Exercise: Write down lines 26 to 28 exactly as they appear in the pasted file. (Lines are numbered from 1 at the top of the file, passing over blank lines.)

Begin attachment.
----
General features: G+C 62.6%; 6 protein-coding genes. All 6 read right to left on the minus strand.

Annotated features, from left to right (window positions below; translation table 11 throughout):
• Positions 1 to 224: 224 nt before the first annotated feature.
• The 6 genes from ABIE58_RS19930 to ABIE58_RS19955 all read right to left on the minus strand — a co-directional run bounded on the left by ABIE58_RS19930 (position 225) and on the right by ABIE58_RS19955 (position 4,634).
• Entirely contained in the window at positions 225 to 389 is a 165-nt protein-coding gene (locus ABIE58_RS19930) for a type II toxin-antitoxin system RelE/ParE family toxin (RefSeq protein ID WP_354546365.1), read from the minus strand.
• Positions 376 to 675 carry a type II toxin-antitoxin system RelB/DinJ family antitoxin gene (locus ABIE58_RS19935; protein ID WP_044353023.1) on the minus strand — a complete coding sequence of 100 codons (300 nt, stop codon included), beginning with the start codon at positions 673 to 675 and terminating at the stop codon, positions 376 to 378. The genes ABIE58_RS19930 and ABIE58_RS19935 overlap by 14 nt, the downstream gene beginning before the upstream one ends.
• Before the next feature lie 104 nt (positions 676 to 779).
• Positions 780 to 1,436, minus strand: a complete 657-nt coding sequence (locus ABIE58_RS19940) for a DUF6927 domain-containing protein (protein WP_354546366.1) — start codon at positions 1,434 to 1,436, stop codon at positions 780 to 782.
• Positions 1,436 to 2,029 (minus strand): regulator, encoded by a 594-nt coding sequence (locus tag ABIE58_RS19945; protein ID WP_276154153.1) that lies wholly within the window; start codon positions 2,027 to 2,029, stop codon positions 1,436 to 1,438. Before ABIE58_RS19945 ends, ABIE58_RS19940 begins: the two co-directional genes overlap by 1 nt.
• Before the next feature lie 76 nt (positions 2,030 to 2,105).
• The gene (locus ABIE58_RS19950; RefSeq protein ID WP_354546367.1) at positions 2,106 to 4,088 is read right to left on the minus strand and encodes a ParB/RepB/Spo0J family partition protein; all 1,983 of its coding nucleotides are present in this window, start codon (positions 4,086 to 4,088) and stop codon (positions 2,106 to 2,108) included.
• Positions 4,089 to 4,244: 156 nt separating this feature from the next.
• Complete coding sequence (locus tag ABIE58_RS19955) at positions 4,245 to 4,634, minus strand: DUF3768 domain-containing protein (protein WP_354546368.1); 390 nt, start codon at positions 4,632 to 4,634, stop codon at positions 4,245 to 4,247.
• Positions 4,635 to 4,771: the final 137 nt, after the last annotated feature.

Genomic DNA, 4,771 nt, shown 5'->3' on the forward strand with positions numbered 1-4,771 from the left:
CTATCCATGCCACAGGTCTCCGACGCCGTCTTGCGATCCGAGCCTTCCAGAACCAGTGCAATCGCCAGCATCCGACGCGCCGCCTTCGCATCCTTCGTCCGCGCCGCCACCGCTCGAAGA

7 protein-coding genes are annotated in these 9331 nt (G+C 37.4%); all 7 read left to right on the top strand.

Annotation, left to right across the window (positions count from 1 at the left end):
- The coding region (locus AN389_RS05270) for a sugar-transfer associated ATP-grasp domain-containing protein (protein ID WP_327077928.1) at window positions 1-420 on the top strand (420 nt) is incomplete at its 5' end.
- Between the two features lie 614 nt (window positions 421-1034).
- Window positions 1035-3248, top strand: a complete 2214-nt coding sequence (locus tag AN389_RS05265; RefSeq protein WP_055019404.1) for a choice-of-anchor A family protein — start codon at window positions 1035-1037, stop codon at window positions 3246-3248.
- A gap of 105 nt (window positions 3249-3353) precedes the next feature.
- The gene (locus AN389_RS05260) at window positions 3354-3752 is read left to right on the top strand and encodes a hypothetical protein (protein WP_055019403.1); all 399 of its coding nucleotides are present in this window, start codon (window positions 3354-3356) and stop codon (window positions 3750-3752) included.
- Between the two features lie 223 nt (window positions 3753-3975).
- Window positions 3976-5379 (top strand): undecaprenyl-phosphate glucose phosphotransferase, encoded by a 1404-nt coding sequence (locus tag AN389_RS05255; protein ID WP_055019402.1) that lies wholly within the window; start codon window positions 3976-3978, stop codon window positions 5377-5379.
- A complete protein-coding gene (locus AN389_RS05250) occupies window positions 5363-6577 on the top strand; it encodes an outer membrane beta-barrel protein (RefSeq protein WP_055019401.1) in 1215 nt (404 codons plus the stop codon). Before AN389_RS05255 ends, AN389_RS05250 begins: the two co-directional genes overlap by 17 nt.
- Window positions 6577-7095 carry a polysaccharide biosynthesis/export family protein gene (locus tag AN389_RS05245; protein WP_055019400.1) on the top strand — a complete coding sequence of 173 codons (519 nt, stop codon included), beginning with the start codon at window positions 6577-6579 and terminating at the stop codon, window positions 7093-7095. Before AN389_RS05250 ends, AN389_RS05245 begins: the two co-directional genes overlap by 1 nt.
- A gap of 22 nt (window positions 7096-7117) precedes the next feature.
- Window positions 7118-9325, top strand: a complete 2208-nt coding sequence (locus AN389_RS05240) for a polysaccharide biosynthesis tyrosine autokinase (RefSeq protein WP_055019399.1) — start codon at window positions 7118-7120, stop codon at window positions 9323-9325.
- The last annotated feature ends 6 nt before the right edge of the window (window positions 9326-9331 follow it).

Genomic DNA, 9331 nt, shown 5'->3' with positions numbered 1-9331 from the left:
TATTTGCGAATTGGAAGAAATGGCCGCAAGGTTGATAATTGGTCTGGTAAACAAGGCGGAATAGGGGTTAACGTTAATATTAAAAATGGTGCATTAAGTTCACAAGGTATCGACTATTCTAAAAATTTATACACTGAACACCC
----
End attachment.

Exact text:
- A complete protein-coding gene (locus AN389_RS05250) occupies window positions 5363-6577 on the top strand; it encodes an outer membrane beta-barrel protein (RefSeq protein WP_055019401.1) in 1215 nt (404 codons plus the stop codon). Before AN389_RS05255 ends, AN389_RS05250 begins: the two co-directional genes overlap by 17 nt.
- Window positions 6577-7095 carry a polysaccharide biosynthesis/export family protein gene (locus tag AN389_RS05245; protein WP_055019400.1) on the top strand — a complete coding sequence of 173 codons (519 nt, stop codon included), beginning with the start codon at window positions 6577-6579 and terminating at the stop codon, window positions 7093-7095. Before AN389_RS05250 ends, AN389_RS05245 begins: the two co-directional genes overlap by 1 nt.
- A gap of 22 nt (window positions 7096-7117) precedes the next feature.